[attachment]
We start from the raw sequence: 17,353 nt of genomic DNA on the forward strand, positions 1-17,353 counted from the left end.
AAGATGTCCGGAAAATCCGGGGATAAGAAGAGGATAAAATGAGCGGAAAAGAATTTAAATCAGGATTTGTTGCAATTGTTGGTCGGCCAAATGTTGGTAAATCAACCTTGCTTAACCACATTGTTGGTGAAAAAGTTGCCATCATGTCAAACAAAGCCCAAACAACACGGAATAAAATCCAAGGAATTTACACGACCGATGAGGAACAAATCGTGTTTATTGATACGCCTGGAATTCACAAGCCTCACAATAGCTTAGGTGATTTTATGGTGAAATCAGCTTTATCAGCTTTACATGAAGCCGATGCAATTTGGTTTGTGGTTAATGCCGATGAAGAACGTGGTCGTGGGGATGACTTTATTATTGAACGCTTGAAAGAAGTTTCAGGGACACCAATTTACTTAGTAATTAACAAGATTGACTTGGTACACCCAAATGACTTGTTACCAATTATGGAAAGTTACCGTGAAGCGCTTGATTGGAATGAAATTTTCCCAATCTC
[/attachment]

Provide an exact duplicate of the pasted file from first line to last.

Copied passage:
We start from the raw sequence: 17,353 nt of genomic DNA on the forward strand, positions 1-17,353 counted from the left end.
AAGATGTCCGGAAAATCCGGGGATAAGAAGAGGATAAAATGAGCGGAAAAGAATTTAAATCAGGATTTGTTGCAATTGTTGGTCGGCCAAATGTTGGTAAATCAACCTTGCTTAACCACATTGTTGGTGAAAAAGTTGCCATCATGTCAAACAAAGCCCAAACAACACGGAATAAAATCCAAGGAATTTACACGACCGATGAGGAACAAATCGTGTTTATTGATACGCCTGGAATTCACAAGCCTCACAATAGCTTAGGTGATTTTATGGTGAAATCAGCTTTATCAGCTTTACATGAAGCCGATGCAATTTGGTTTGTGGTTAATGCCGATGAAGAACGTGGTCGTGGGGATGACTTTATTATTGAACGCTTGAAAGAAGTTTCAGGGACACCAATTTACTTAGTAATTAACAAGATTGACTTGGTACACCCAAATGACTTGTTACCAATTATGGAAAGTTACCGTGAAGCGCTTGATTGGAATGAAATTTTCCCAATCTC